Lately my exercise on Friday is the hour and one-half that I do yoga. That morning class, however, can conflict with hiking opportunities.
This Friday morning was a good example. I woke up to the first snow of the season. But instead of going out to capture it with my camera, I had to get ready for class. And after class, the snow was gone.
This experience, however, left me with a pent up urge to hit the trail. As a budding landscape photographer I know that the hours just before and after sunrise and sunset have the most beautiful light. So I planned another sunset hike.
Deciding where to hike couldn’t have been easier. The first words I saw when I pulled out my Boulder Nederland Trail Map was “good views.” Those words were next to the the city of Boulder’s Barker Meadow Reservoir, just 20 miles from here and a mile before Nederland, a picturesque mountain town in the foothills of the Rocky Mountains.
Nederland is the Dutch name for The Netherlands, which includes Holland, and according to the book on Colorado place names, takes its name from the country. The town, at 8236 feet above sea level, is however about 8000 feet higher than the tallest peak in that country.
I decided to see if I could take one of those good views of the reservoir, the town, the mountains, and the sunset. The decision was easy, but I failed and not for want of trying.
At 3 p.m. I left here, noting that sunset would be at 4:45 p.m. Arriving in plenty of time, I drove by the reservoir and stopped at my favorite Nederland store, which sells crystals and rocks.
At the reservoir, for once I remembered all but one of the camera adjustments that I needed to make for shooting on a tripod. I needed to lock up the mirror, use the self-timer, and turn off image stabilization, all so that the camera could take tack sharp images. I set the ISO as low as possible — for the least noise — and the shutter for f/11, which is in the sharpest middle range and yet offers considerable depth of field. Focusing manually, I magnified the images 10 times to be sure that they were as sharp as possible.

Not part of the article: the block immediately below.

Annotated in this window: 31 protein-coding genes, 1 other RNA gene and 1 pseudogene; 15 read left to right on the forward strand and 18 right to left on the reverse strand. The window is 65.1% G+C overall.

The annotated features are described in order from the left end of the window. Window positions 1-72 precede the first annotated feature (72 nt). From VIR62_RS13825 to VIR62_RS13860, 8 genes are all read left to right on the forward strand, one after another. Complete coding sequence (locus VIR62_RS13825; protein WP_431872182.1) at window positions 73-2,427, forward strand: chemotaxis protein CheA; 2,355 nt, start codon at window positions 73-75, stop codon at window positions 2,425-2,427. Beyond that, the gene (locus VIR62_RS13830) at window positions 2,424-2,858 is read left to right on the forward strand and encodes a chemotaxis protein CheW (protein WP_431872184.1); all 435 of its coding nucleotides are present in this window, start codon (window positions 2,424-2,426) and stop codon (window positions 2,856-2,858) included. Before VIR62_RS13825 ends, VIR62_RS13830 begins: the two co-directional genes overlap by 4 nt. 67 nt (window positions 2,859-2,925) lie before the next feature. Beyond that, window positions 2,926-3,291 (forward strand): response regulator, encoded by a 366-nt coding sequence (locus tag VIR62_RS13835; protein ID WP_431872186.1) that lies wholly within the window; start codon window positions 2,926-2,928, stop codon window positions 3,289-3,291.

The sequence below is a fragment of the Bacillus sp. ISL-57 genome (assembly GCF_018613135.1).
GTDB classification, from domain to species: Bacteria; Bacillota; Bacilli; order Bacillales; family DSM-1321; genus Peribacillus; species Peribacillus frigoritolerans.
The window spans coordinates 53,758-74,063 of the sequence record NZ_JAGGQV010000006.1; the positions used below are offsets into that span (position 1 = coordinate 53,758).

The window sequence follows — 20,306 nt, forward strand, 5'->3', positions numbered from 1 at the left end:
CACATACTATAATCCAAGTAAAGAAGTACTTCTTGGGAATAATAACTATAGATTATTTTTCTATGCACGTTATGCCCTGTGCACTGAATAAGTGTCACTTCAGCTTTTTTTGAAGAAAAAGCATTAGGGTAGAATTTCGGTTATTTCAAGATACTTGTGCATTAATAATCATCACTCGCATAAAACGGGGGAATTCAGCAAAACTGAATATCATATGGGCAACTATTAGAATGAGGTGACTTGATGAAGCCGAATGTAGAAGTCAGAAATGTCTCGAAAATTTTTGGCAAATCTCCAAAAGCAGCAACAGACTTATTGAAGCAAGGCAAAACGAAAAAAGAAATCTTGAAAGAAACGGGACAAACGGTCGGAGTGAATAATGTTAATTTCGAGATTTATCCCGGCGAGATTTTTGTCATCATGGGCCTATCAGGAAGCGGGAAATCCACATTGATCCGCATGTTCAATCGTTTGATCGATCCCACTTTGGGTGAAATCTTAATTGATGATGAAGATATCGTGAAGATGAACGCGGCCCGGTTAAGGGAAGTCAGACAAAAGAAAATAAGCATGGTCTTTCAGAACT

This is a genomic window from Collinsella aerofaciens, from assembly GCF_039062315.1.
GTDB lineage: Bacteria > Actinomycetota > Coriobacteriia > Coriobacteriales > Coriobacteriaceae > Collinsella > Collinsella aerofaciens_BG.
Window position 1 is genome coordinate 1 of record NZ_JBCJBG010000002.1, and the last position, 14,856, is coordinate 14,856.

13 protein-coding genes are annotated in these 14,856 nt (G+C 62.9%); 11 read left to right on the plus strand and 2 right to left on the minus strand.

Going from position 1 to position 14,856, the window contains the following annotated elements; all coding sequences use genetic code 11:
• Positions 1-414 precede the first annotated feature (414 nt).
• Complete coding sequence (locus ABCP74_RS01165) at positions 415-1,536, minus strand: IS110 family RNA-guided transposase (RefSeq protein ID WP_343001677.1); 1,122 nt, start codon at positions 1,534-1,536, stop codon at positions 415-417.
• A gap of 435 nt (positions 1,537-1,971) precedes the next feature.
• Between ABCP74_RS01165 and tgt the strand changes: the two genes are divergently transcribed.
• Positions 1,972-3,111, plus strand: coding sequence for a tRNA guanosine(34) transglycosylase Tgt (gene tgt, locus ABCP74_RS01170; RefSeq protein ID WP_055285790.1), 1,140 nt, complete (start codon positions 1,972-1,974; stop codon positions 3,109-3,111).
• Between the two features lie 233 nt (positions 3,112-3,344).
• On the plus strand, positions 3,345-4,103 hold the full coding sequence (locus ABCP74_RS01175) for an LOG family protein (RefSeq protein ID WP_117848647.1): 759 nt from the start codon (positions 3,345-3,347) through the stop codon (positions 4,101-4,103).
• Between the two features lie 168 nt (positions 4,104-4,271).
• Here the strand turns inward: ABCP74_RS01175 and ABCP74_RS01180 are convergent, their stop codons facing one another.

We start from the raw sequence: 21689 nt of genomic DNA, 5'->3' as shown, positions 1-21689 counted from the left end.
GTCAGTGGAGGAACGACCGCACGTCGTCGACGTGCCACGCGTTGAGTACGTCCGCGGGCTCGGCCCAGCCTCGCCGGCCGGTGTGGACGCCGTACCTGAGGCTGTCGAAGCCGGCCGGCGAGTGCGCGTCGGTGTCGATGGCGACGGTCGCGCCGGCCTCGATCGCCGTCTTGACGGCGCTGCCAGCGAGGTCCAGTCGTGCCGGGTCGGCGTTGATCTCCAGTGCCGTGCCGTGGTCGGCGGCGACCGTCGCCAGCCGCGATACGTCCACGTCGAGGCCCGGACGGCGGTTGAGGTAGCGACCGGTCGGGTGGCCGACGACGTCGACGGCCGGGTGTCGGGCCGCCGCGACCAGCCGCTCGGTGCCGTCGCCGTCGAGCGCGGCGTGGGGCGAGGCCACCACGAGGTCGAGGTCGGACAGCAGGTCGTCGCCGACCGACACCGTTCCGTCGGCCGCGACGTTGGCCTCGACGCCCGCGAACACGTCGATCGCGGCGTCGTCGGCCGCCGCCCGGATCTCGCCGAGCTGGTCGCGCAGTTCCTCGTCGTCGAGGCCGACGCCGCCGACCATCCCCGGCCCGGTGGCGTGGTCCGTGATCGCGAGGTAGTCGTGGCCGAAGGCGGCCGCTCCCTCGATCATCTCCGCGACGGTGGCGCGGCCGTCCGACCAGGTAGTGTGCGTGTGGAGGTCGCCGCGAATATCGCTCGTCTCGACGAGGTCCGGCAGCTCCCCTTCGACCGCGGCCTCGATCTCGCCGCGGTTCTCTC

I forget to change the white balance from daylight to sunset. But since I was shooting RAW, that’s just as easy to do in the computer.
Returning from Nederland to the reservoir, at 4 p.m. I stopped at its west end for the first time. I was early for sunset, and anyway the view from the west end of the reservoir faces the wrong way.
But in the warm evening light with the sun low on the horizon, the views from the west end are pretty good. This is, however, the only acceptable image that I captured.
But it doesn’t completely please me. The problem is the shadow that the tripod and camera cast. After pressing the self-timer, I ran out of the way. But the tripod and camera couldn’t move! I could see the shadow in the viewfinder when I took this picture and tried several other locations. But none of them captured the scene that I wanted.
I like the view of the ice on the meadow where the camera is standing. The ice gives a hint of how cold it was there. The temperature at 4 p.m. was 24 degrees and with the wind-chill factor the “real feel” was 17 degrees. That certainly did feel cold on my nose and on my hands whenever I took off my gloves and hand warmers to take pictures.
I took 49 pictures at both ends of the reservoir. From the scene in the photo above I noticed a trail along the left side of the reservoir. I never knew it was there. The trail runs for 1.9 miles to the other end. I know that the reservoir doesn’t look that big in my picture above, but it is!
Arriving at the other end of the trail before sunset, I had plenty of time to set up my camera and tripod. Since the wind was heavy, I anchored the tripod by attaching my camera bag to the bottom of the center post.
So I got lots of tack sharp images. To no avail. I was ready, the scene was ready, the clouds were in place. But the sun just faded away without lighting up the sky.
For once, I was unlucky. I reflected, however, how often I had lucked out before and know that I will again in the future. And besides, I got plenty of exercise.
Of course, I had to walk back the 1.9 miles to my SUV in the dark, being especially careful of a few patches of ice and snow. But this time I had a flashlight.